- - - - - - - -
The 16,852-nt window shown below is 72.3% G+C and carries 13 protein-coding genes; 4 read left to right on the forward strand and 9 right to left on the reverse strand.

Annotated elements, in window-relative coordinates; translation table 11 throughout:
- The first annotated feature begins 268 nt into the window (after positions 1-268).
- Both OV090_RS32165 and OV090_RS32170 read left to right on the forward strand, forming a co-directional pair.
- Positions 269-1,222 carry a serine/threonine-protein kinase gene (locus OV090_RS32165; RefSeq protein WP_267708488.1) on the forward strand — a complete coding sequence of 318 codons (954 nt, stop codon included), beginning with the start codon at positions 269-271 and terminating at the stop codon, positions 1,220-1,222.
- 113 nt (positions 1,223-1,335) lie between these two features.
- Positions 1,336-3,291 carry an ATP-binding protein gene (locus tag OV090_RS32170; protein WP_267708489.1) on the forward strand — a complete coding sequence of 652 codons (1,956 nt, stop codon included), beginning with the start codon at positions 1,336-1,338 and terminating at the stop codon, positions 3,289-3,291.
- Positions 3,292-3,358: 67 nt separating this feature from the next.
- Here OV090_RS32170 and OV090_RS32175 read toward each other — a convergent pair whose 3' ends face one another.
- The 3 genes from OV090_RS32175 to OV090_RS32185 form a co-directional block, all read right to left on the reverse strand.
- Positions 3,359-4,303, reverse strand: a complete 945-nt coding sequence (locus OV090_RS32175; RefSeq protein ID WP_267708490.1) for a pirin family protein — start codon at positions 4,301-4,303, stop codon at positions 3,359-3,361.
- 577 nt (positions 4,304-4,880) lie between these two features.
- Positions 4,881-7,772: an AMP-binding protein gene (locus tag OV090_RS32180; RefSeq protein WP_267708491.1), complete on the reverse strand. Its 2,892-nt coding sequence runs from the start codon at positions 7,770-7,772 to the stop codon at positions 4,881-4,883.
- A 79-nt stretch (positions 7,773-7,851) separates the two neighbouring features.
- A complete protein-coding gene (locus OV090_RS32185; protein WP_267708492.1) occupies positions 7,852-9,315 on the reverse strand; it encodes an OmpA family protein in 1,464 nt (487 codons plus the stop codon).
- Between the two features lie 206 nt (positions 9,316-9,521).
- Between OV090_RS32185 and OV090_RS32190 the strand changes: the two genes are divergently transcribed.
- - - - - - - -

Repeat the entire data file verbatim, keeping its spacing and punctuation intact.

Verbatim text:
The 16,852-nt window shown below is 72.3% G+C and carries 13 protein-coding genes; 4 read left to right on the forward strand and 9 right to left on the reverse strand.

Annotated elements, in window-relative coordinates; translation table 11 throughout:
- The first annotated feature begins 268 nt into the window (after positions 1-268).
- Both OV090_RS32165 and OV090_RS32170 read left to right on the forward strand, forming a co-directional pair.
- Positions 269-1,222 carry a serine/threonine-protein kinase gene (locus OV090_RS32165; RefSeq protein WP_267708488.1) on the forward strand — a complete coding sequence of 318 codons (954 nt, stop codon included), beginning with the start codon at positions 269-271 and terminating at the stop codon, positions 1,220-1,222.
- 113 nt (positions 1,223-1,335) lie between these two features.
- Positions 1,336-3,291 carry an ATP-binding protein gene (locus tag OV090_RS32170; protein WP_267708489.1) on the forward strand — a complete coding sequence of 652 codons (1,956 nt, stop codon included), beginning with the start codon at positions 1,336-1,338 and terminating at the stop codon, positions 3,289-3,291.
- Positions 3,292-3,358: 67 nt separating this feature from the next.
- Here OV090_RS32170 and OV090_RS32175 read toward each other — a convergent pair whose 3' ends face one another.
- The 3 genes from OV090_RS32175 to OV090_RS32185 form a co-directional block, all read right to left on the reverse strand.
- Positions 3,359-4,303, reverse strand: a complete 945-nt coding sequence (locus OV090_RS32175; RefSeq protein ID WP_267708490.1) for a pirin family protein — start codon at positions 4,301-4,303, stop codon at positions 3,359-3,361.
- 577 nt (positions 4,304-4,880) lie between these two features.
- Positions 4,881-7,772: an AMP-binding protein gene (locus tag OV090_RS32180; RefSeq protein WP_267708491.1), complete on the reverse strand. Its 2,892-nt coding sequence runs from the start codon at positions 7,770-7,772 to the stop codon at positions 4,881-4,883.
- A 79-nt stretch (positions 7,773-7,851) separates the two neighbouring features.
- A complete protein-coding gene (locus OV090_RS32185; protein WP_267708492.1) occupies positions 7,852-9,315 on the reverse strand; it encodes an OmpA family protein in 1,464 nt (487 codons plus the stop codon).
- Between the two features lie 206 nt (positions 9,316-9,521).
- Between OV090_RS32185 and OV090_RS32190 the strand changes: the two genes are divergently transcribed.